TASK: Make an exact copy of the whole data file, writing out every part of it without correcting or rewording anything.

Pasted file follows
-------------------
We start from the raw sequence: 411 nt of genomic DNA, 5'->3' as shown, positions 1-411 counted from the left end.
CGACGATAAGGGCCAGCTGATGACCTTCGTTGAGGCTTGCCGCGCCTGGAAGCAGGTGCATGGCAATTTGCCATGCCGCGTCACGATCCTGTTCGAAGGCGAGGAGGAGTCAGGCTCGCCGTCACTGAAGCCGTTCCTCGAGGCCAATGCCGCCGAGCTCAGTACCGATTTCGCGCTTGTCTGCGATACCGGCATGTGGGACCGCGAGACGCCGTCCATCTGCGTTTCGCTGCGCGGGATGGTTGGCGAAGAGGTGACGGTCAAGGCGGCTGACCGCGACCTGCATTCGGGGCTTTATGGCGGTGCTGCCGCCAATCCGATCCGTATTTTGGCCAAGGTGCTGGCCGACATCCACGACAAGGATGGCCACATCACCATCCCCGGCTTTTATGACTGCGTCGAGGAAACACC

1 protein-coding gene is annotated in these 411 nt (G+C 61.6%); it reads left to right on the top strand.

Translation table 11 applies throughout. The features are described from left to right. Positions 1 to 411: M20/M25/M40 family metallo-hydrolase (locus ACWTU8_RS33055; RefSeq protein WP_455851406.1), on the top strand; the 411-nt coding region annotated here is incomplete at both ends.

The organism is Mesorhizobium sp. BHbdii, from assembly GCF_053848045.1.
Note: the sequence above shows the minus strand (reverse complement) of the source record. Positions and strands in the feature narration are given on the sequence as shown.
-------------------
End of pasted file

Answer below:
We start from the raw sequence: 411 nt of genomic DNA, 5'->3' as shown, positions 1-411 counted from the left end.
CGACGATAAGGGCCAGCTGATGACCTTCGTTGAGGCTTGCCGCGCCTGGAAGCAGGTGCATGGCAATTTGCCATGCCGCGTCACGATCCTGTTCGAAGGCGAGGAGGAGTCAGGCTCGCCGTCACTGAAGCCGTTCCTCGAGGCCAATGCCGCCGAGCTCAGTACCGATTTCGCGCTTGTCTGCGATACCGGCATGTGGGACCGCGAGACGCCGTCCATCTGCGTTTCGCTGCGCGGGATGGTTGGCGAAGAGGTGACGGTCAAGGCGGCTGACCGCGACCTGCATTCGGGGCTTTATGGCGGTGCTGCCGCCAATCCGATCCGTATTTTGGCCAAGGTGCTGGCCGACATCCACGACAAGGATGGCCACATCACCATCCCCGGCTTTTATGACTGCGTCGAGGAAACACC

1 protein-coding gene is annotated in these 411 nt (G+C 61.6%); it reads left to right on the top strand.

Translation table 11 applies throughout. The features are described from left to right. Positions 1 to 411: M20/M25/M40 family metallo-hydrolase (locus ACWTU8_RS33055; RefSeq protein WP_455851406.1), on the top strand; the 411-nt coding region annotated here is incomplete at both ends.

The organism is Mesorhizobium sp. BHbdii, from assembly GCF_053848045.1.
Note: the sequence above shows the minus strand (reverse complement) of the source record. Positions and strands in the feature narration are given on the sequence as shown.